I’ve been doing a lot of composing and inventing  this month, and encouraging others to do the same, and this leads me to think once more about creative energy and new ideas – what makes them come, and what makes them work?

Working with the Shoalhaven Youth Orchestra on the weekend, one of our initial warm-up games was a simple one of passing sounds around the circle, and indicating changes of direction by making strong eye contact with the person they intend to pass the sound to.

“Really look at them,” I encouraged the students. “Strong eye contact means holding your gaze. It also means making a decision about who you are passing the sound on to, and committing, 100%, to that decision, not changing your mind midway.”

This post is not so much concerned with how to encourage and facilitate original ideas from players (I can write about that another time… I have probably already written about it before), but with what it is that makes creative ideas work.

Here are some examples: some of the initial ideas that have evolved in my many different projects this month have not been particular convincing for me. The song I wrote with the Upper Primary students had, I felt, a bit of a cheesy, folksy melody, I thought. It wasn’t very cool, not very hip.  I accompanied it on guitar, and frankly, I am a pretty crap guitar player and don’t have the skills to groovify things that way either.

However, the melodic idea had come from one of the students, and that was important to the process. It could be accompanied with a perky xylophone riff, and that made it sound better. The melody from the student led naturally into a chorus. Basically, by committing to this initial idea, even though I wasn’t convinced by it myself…. it evolved into a really catchy, fun, cool song, worthy of the students’ time and pride.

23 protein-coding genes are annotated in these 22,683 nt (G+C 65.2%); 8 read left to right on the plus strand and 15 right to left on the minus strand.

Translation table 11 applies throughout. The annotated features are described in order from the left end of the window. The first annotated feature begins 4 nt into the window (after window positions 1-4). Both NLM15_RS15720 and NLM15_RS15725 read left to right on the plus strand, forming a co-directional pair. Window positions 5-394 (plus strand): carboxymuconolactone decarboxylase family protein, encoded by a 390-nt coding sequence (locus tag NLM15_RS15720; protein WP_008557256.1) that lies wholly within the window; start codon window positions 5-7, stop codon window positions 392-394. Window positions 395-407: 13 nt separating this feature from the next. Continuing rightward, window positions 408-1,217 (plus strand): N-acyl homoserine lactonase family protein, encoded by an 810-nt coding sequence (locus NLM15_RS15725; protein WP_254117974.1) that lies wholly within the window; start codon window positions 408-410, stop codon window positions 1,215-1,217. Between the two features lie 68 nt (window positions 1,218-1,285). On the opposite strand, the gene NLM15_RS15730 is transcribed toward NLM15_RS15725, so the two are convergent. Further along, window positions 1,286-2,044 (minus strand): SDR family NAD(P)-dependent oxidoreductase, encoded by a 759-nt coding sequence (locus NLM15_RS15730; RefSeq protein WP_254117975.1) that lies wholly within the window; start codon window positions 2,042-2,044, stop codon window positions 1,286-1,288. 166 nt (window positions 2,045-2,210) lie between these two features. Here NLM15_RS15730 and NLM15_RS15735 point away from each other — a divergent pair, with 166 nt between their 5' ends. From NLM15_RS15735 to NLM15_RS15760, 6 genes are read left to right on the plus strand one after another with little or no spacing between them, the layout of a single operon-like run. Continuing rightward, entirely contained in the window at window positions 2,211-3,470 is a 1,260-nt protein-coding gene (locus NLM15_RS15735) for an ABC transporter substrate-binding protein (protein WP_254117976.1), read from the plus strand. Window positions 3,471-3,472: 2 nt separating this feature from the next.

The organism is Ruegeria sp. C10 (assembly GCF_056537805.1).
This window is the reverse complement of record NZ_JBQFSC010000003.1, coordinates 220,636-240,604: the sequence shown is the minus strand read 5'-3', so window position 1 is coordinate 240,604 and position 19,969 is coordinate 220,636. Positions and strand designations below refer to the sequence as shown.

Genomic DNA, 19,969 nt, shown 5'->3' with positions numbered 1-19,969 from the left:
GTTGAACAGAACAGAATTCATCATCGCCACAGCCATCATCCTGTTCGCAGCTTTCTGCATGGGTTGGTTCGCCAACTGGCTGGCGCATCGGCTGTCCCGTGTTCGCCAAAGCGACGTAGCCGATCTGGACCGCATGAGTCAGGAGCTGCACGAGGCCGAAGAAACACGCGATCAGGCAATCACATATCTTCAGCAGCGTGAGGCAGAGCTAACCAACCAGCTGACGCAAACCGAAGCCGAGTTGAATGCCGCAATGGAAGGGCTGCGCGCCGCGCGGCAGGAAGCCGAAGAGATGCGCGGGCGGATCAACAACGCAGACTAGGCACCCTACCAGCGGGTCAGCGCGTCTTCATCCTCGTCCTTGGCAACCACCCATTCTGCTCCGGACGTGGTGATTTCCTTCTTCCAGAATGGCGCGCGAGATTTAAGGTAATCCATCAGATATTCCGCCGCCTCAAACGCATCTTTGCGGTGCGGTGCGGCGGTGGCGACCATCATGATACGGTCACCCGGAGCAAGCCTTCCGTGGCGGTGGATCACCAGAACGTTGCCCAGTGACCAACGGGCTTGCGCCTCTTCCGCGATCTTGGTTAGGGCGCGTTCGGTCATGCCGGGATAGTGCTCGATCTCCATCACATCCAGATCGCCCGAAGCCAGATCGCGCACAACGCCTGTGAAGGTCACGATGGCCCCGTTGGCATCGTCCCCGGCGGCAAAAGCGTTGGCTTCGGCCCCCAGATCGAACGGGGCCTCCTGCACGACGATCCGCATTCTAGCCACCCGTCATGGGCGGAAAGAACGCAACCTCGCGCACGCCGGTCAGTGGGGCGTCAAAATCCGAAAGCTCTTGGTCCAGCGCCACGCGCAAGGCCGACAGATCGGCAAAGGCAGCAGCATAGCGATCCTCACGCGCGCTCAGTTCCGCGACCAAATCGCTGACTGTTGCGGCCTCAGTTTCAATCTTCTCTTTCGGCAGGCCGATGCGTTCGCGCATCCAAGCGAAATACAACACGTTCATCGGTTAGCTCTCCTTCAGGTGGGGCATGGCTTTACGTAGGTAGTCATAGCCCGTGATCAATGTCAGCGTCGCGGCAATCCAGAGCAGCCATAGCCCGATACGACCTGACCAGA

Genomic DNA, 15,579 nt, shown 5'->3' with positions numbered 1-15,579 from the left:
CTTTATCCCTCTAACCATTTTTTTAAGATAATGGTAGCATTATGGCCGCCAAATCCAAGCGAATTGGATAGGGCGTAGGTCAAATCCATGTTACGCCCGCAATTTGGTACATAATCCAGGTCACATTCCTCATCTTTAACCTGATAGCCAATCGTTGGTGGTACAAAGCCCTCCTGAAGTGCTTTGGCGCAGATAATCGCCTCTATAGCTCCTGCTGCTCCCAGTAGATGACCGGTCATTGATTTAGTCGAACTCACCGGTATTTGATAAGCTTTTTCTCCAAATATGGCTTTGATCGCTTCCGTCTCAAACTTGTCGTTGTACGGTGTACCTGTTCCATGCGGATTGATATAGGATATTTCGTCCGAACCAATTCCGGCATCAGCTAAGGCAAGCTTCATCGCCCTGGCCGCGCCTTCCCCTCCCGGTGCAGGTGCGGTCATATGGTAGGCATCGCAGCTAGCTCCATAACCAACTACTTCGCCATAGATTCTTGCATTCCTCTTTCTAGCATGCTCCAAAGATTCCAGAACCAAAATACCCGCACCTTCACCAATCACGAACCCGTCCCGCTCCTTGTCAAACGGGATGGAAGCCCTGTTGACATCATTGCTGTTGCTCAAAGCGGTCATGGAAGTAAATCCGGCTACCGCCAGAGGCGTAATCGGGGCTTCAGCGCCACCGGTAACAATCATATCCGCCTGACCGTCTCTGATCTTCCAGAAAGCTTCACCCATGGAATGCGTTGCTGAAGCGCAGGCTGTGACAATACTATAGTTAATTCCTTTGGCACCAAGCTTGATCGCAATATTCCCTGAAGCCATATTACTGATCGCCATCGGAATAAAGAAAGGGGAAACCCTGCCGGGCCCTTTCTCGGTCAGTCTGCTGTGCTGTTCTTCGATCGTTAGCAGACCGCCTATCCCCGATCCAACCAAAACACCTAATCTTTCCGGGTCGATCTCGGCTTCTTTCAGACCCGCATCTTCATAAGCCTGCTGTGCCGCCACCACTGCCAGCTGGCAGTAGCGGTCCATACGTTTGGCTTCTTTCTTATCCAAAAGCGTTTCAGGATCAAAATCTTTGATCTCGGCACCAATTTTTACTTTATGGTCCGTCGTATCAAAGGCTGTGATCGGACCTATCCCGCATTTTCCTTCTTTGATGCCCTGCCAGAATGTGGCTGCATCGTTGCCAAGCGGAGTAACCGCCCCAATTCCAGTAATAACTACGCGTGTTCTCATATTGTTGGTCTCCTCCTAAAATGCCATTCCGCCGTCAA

I can think of many projects where the initial musical ideas haven’t grabbed me as much as I’d hoped, or where I haven’t been completely sure how I will link a range of different musical material. But each of these, when I reflect now, evolved into something I felt truly proud of. Some of the songs in the Aranea project. Fish don’t have legs. The Wintery music project that the children’s teacher said provided the students with brilliant vocabulary throughout the winter term. The pressure of time meant that I needed to stay with these ideas, but the very act of staying with them, and really trusting them, is what allowed their potential to be revealed.

I usually teach the warm-up game I describe above with the emphasis on the eye contact as an important part of communication in ensemble music-making. However, it occurs to me today that there is also an important lesson for the participants in what it means to commit to a decision – to choose something because a choice must be made, but to then commit to that choice and see it through, rather than stay with one foot in the water, one foot out, waiting to see if a better option comes along.


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